Per cent alcohol can be introduced up to 1l, wine and spirits at 15-22% up to 2l. In addition, there are 2.25l table wine, 2l beer and 2l carbonated soft drinks. Perfume is limited to 50g and Eau de Toilette to 250ml.

These articles may not exceed a value of goods of 1,000 Danish kroner. Other important customs limits apply to chocolate and confectionery and coffee and tea, each with 4kg. The allowances always refer to persons who have reached the age of 18 years.

Can you travel to Denmark with pets?

You can travel to Denmark with your pet if it has an implanted microchip under the skin and a pet passport from the EU. This also proves that the four-legged friend has been immunized against rabies.

The vaccination must be current and valid. Since puppies under the age of 15 weeks cannot be vaccinated, it is only possible to take them with you if you present a written declaration of no objection. The maximum number of animals allowed is five per entry.

The Danish law on fighting dogs is extremely restrictive. A total of 13 breeds and their crossbreeds may no longer be kept in Denmark or brought into the country since 2010. Anyone who is encountered with one of these species can expect to be fined and forced to put the dog to sleep. Forbidden are American Bulldogs, American Staffordshire Terriers, Boerboels, Pit Bull Terriers, Tornjaks, Fila Brasileiro, Caucasian and Southern Russian Owtscharkas as well as the Dogo Argentino.

Exceptions apply to fighting dogs purchased before 17 March 2010. These must be carried on a maximum 2m long line and always wear a muzzle. In general, in Danish cities and forests all year round and on the beaches from April to the end of September there is a mandatory mooring. The authorities of Greenland and the Faroe Islands generally prohibit the introduction of pets in the short or medium term.

If you move your residence completely to these autonomous regions, you can apply for the import officially.

What car owners should know

For entry by car, it is sufficient to be able to present a German driving license. In addition, you should, of course, have valid vehicle documents with you. In the case of offences in road traffic, unusually high penalties are usually imposed – especially in the case of improper parking and alcohol trips with more than 0.5 per mille.

The German license plate is sufficient as proof of liability. Nevertheless, the ADAC recommends taking the green insurance card with you. In this way, claims can be dealt with more quickly and easily. Drivers should note that switching on the low beam or daytime running lights is mandatory all year round.

Criminal law relevant regulations

In addition to knives, other weapons such as tear gas sprays are banned in Denmark. Carrying, importing and trading with them is subject to criminal prosecution. Rather strict is also the drug policy of the Scandinavian state.

Thus, the use of cannabis is not punished, and in the case of possession of small quantities for one’s own use there is usually only a warning, but in extreme cases, a prison sentence of up to two years can be imposed in the event of possession of larger quantities. For imports of soft and hard drugs, the law provides for draconian punishments.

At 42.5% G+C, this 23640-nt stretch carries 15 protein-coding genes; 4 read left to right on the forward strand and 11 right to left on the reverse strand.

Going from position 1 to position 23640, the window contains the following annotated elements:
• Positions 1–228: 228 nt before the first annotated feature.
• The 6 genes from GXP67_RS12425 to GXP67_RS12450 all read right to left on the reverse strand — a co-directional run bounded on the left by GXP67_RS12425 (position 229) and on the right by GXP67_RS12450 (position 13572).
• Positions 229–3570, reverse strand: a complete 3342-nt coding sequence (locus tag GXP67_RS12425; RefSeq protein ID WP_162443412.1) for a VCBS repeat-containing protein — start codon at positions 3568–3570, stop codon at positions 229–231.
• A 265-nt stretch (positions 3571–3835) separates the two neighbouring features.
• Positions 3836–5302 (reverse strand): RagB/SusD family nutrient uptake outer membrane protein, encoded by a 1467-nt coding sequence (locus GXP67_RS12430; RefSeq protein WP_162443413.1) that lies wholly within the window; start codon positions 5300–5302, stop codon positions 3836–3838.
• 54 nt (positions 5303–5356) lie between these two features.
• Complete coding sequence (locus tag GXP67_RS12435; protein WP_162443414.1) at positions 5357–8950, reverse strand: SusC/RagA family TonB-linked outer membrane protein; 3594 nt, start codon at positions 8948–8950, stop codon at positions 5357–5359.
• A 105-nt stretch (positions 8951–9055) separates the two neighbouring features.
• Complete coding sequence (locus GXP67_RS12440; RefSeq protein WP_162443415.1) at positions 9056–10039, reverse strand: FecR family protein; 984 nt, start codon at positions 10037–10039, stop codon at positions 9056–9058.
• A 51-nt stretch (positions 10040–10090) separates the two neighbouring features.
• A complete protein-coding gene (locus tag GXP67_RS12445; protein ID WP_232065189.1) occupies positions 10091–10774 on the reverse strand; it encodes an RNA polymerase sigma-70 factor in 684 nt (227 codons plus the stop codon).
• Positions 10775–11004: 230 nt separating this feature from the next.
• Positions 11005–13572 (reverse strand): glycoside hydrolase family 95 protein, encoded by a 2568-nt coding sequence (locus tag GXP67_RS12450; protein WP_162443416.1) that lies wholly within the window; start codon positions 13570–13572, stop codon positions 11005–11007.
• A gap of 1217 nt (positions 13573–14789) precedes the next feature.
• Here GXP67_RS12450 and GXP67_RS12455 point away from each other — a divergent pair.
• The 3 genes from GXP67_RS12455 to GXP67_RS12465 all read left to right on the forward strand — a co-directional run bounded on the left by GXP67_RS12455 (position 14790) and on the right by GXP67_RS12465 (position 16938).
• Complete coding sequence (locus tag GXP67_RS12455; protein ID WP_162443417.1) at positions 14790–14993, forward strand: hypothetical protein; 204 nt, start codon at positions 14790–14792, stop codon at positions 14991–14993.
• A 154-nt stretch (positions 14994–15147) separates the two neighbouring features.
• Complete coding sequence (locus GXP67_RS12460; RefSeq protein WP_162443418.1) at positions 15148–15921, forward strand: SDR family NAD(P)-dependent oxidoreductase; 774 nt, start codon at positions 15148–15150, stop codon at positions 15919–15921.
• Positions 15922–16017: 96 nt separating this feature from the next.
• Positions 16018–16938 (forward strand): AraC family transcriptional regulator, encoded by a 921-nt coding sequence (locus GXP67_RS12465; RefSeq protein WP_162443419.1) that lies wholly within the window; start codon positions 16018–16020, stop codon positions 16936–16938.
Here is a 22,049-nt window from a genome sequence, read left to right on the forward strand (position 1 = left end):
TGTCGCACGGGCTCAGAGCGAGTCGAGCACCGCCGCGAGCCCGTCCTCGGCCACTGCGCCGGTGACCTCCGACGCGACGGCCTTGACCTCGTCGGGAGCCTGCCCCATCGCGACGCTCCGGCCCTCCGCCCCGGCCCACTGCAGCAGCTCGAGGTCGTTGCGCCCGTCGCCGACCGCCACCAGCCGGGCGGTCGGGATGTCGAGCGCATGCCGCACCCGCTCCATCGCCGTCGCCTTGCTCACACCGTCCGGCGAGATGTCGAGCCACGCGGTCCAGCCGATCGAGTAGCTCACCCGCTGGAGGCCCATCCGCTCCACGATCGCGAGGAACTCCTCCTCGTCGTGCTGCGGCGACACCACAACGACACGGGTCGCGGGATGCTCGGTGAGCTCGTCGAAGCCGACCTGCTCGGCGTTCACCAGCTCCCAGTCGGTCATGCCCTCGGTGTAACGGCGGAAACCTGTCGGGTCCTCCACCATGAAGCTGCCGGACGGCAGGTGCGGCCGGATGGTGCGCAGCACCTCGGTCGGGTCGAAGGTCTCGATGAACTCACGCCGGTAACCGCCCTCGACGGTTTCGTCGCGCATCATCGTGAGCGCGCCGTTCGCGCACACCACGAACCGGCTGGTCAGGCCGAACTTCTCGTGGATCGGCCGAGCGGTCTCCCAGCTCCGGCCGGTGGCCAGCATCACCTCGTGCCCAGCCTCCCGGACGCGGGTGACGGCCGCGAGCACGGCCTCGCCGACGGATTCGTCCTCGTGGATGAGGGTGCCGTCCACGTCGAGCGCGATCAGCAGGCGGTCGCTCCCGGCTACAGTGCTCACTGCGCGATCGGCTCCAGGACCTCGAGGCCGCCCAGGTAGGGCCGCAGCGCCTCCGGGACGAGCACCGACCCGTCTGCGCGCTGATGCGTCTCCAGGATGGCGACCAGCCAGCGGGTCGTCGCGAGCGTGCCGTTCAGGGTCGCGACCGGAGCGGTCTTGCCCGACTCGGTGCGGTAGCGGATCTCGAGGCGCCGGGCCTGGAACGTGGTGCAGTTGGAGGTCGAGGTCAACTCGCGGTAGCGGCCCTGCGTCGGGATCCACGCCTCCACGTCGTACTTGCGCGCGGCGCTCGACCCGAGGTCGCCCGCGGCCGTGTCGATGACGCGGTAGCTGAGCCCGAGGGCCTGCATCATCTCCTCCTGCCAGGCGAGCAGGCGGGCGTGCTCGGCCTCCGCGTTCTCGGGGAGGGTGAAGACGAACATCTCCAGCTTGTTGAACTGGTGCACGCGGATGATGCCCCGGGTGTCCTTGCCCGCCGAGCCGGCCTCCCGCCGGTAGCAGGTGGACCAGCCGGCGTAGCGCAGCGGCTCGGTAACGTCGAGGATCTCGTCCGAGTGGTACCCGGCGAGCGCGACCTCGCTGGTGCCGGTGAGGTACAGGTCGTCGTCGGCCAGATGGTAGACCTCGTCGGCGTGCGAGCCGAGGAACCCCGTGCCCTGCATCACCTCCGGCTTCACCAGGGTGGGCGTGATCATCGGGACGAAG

Since 1 August 2018, Denmark has been banned from covering in public places. The face must always be visible and must not be covered with clothing. The regulation primarily relates to the bearers of Muslim burqas or niqabs. Failure to do so will result in a fine of around EUR 135 and ten times this amount if the violation is repeated.

Medical notes for Denmark

There are no specific vaccination regulations for Denmark, but the Federal Foreign Office and the Robert Koch Institute recommend that the standard protection be refreshed. In particular, the number of measles infections in the western world has increased in recent years, which is why immunization against the disease is extremely important.

For hiking trips to the island of Bornholm, protection against the tick-borne TBE disease should be considered between spring and autumn. In addition, the vaccine against hepatitis B makes sense. Those planning an adventure holiday in Greenland are best immunized against both hepatitis B and A.

Medical care on-site Medical care in Denmark is at a very high level. Especially in the heartland, you can find excellent clinics in every small town. The equipment is up to date, and most doctors speak English. Bottlenecks only occur in Greenland. Long distances and difficult transport routes ensure that medical care does not always meet the (emergency) standard here. For trips to the Arctic island, in particular, you should, therefore, take out separate travel health insurance with a return included. Denmark itself is covered by the European Insurance Card EHIC.

This covers primary care, especially in state hospitals and with statutory doctors.

Look forward to a relaxing holiday in Denmark, whose entry requirements allow you to enter the country for up to three months without a visa. Although the kingdom is a member of the Schengen area, border checks can be carried out on a random basis at the German-Danish border. If you then present your identity card or passport, you can go on a discovery tour. After three months, registration is required. Until then, as a guest, enjoy the kingdom’s diverse cultural highlights and attractions.